Manchester Buddhist Centre and Earth Café
The Manchester Buddhist Centre has to be one of the most welcoming spaces in the city, and that’s saying a lot in a city known for its friendliness. Not your average looking buddhist centre, it’s a tall building with gleaming wooden stairs, an airy meditation room and lots of exposed brick. The centre offers a regular ‘Taste of Meditation’, which is a mindfulness meditation class. It’s led by a teacher, who guides participants through the correct posture, and follows this up with two 15-minute meditations.
Tucked underneath the centre, the Earth Café is a relaxing place to grab some vegan lunch. Earth uses fresh, seasonal ingredients and prides itself on making every dish from scratch. It’s full of chatty people and delicious, dairy-free treats. 16-20 Turner St, Manchester M4 1DZ
Manchester Craft and Design Centre
Nobody ever said you couldn’t shop and relax at the same time – especially, if the shopping involves visiting craft and design studios. There are 18 unique studios in the Craft and Design Centre, tucked away in Manchester’s creative Northern Quarter. As well as selling pieces of art and jewellery, the centre runs a programme of workshops and exhibitions. The toasties from the on-site Oak St. Café Bar are delicious, and the perfect comfort food if it’s raining outside. Which it might be. 17 Oak Street, Northern Quarter, Manchester, M4 5JD
Oklahoma Gift Shop
The Oklahoma Gift Shop could brighten up the dullest of afternoons. Just a short stroll from the Craft and Design Centre, this shop has everything from board games to colourful lamps. There are over 2000 products in stock at any given time, so it’s a bit of a treasure trove, and even browsing is fun. 74-76 High St, Manchester M4 1ES
When it comes to libraries, Manchester has some of the most impressive in the UK. These particular libraries have historic collections and lovely interiors, where you can escape and soak in the silence.
Chetham’s is the oldest public library in the UK, and an independent charity. From the dim, Hogwarts-esque corridors to the ancient reading room, it’s a very special place. You can’t read the books without making an appointment, but the books reek of history, and even admiring their hand-sewn spines might be enough. Long Millgate, Manchester M3 1SB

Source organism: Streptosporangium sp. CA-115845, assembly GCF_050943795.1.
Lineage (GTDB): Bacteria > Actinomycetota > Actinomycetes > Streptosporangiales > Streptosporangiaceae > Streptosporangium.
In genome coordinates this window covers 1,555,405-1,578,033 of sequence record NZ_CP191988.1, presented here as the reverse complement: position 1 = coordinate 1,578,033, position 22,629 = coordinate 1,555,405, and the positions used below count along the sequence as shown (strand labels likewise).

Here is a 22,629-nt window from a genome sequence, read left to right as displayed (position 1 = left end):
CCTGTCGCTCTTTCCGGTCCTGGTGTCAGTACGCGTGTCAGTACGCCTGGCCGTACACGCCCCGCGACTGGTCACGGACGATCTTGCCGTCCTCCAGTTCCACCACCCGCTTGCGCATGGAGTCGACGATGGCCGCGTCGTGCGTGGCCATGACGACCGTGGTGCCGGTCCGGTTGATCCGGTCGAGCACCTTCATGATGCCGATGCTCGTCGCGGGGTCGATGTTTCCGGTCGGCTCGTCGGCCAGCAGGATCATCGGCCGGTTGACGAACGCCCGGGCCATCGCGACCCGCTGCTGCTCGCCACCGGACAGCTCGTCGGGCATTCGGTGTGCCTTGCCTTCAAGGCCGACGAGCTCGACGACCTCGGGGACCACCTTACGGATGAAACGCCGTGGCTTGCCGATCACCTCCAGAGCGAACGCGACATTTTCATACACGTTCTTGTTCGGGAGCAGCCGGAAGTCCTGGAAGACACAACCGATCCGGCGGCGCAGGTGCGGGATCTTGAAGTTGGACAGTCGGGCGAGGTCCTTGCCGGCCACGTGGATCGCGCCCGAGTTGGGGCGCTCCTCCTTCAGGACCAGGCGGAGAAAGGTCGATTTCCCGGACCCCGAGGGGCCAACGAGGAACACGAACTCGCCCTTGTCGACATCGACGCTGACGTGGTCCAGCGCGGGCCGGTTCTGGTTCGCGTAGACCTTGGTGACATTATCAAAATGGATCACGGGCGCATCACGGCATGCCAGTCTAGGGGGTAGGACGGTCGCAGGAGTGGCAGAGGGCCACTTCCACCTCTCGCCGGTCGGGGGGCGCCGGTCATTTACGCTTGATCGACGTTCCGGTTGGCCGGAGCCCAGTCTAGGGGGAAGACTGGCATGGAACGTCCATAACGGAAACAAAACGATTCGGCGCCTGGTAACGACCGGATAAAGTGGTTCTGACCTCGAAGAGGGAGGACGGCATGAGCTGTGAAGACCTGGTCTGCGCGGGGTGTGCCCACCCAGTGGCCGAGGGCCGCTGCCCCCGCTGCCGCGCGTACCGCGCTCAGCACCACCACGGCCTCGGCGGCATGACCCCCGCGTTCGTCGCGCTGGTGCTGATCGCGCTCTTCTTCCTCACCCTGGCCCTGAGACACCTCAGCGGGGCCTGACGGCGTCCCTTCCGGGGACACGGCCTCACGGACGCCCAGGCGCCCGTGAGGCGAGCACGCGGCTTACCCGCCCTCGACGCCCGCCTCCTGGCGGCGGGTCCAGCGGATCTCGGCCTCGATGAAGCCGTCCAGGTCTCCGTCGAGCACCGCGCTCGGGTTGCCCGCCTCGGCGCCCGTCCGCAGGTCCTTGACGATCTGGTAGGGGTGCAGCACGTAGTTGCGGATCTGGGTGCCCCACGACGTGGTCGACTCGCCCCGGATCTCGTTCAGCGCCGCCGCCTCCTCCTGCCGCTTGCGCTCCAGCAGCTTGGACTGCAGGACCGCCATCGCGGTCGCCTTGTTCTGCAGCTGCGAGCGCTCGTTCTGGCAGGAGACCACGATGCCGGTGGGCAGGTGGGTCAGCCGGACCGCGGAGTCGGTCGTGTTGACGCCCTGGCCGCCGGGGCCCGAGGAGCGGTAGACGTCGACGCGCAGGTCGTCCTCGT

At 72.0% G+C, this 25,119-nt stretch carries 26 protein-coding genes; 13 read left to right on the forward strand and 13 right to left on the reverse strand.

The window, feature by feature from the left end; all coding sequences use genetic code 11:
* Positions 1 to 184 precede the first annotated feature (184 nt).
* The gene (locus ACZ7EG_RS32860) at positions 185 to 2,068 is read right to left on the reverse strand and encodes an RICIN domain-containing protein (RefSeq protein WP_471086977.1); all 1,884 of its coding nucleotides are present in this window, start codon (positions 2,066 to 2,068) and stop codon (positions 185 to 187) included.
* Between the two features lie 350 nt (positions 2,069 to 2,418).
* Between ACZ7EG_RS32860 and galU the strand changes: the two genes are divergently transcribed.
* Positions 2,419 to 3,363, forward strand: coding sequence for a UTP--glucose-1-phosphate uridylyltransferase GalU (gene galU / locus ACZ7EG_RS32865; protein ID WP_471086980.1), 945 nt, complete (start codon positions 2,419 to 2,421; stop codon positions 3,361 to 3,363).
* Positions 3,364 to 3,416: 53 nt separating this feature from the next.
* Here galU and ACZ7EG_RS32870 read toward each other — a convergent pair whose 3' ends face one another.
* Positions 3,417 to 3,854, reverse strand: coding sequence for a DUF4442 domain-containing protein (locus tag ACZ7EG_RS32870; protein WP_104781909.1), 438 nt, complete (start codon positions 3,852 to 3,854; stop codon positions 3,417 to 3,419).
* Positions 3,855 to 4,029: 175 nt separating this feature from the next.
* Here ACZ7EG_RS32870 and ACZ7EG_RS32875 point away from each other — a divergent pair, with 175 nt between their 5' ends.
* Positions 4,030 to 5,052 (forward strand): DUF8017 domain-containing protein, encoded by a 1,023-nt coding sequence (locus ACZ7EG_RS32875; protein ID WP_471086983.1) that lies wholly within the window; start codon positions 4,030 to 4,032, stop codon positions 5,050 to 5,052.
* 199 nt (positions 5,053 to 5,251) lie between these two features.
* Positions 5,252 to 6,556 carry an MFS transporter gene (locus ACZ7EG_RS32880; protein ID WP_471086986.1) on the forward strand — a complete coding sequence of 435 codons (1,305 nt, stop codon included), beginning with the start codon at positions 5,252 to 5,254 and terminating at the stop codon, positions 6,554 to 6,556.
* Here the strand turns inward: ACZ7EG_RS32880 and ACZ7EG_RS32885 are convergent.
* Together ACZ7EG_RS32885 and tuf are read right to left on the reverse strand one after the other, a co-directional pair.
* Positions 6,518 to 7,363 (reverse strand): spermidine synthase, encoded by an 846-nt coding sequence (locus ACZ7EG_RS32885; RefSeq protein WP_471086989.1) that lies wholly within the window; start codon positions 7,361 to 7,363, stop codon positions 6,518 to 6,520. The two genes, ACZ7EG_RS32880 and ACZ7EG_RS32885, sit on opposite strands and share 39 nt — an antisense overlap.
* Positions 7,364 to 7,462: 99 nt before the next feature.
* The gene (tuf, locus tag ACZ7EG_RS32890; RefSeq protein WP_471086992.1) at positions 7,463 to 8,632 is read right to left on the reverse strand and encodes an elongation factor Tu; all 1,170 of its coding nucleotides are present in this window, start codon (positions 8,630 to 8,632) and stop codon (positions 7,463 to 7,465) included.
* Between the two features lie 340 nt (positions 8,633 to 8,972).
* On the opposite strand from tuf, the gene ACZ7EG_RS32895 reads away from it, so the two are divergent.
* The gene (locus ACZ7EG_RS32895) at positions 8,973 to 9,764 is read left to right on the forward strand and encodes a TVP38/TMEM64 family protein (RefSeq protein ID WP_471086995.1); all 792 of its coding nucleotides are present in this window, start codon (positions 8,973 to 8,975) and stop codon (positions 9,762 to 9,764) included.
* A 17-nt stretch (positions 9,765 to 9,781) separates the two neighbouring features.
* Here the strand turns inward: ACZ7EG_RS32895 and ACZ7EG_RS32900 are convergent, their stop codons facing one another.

Built sometime between 1802 and 1806, the Portico Library was described as “the most refined little building in Manchester” by Nicholas Frangopulo. To get your hands on any of the books, you need to make an appointment as a researcher, or become a member. But it’s worth going in just to peer up at the glass dome, and there are often exhibitions running. 57 Moseley St, Manchester M2 3HY
You can wander around yet another collection of rare books and old manuscripts in The John Rylands Library, which is part of The University of Manchester. The library is open to the public and entry is free, seven days a week. The collection is vast, and it’s a beautiful place to sit and be literary. 150 Deansgate, Manchester, M3 3EH
There’s something calming about cathedrals – it could be the cool air, or all of the grandeur. The Manchester Cathedral has this effect. It’s in an old part of the city, very close to Chetham’s Library, so you can get your history fix in one afternoon. There are often volunteer guides around, and the cathedral’s visitor centre has information and exhibitions.
If you’d prefer to take time out with tea and a scone, Manchester Cathedral has its own tea room. Propertea offers more kinds of tea than seems possible, and its interior is a sleek take on a classic British tea room. Manchester Cathedral, Cathedral Yard, Manchester, M3 1SQ
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